The greatest accolade, however, the most palpable roar of approval ever sent my way, came the day I was wearing a tutu.

It was a lesson in adaptability, a case of accepting the inevitable and changing plans.

Continue Reading »

It may surprise some, considering past reviews posted here, that I deigned to read James Lovegrove’s Firefly: Life Signs, his fourth volume in the ongoing Firefly series, but I did.

I haven’t been shy with my disappointment in Lovegrove’s past entries (as seen here and here). In fact, my disappointment was so great that I didn’t even bother to review his third book in the series.

Thing is, though, it’s Firefly. I adore the show, the characters, the setting, the language. I’m a Browncoat for life, so I couldn’t not read it.

The book released just prior to this one, Generations, by Tim Lebbon, was an exceedingly pleasant change from Lovegrove, so it was disappointment layered upon disappointment when I learned that yet another Lovegrove entry was on the schedule. (FYI: the next in the series is not a Lovegrove title so, fingers crossed.)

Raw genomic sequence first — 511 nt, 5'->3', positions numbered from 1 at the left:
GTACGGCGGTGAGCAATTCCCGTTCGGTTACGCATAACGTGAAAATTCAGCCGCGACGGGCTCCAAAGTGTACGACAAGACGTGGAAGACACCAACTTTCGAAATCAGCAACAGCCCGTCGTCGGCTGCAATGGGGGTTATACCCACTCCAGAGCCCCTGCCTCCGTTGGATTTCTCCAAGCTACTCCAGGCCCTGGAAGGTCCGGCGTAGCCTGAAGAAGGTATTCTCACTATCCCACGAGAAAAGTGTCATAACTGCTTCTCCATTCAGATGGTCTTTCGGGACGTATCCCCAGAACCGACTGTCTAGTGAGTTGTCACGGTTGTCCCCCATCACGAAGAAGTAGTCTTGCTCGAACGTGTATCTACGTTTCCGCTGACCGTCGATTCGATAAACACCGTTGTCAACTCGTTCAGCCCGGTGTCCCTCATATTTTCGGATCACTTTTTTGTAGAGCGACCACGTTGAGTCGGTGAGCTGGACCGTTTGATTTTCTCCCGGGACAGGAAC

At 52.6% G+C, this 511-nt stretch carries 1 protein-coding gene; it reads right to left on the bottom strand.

With all that as prologue, I’m sure you’re asking: Why the hell is he reviewing this one?

The answer is two-fold.

First, Life Signs deals with a crucial bit of the Firefly canon: Inara’s terminal illness. As fans of the show, we knew about this part of Inara Serra’s planned story arc—plans cut short by the show’s abrupt truncation—so a novel that deals with that is worth exploring.

Second, this one wasn’t as bad as Lovegrove’s previous work. In fact, for most of its length, it was quite readable. (If you’re thinking I’m damning him with faint praise, that’s not my intent.)

The book is not without issues, but let me start with what works.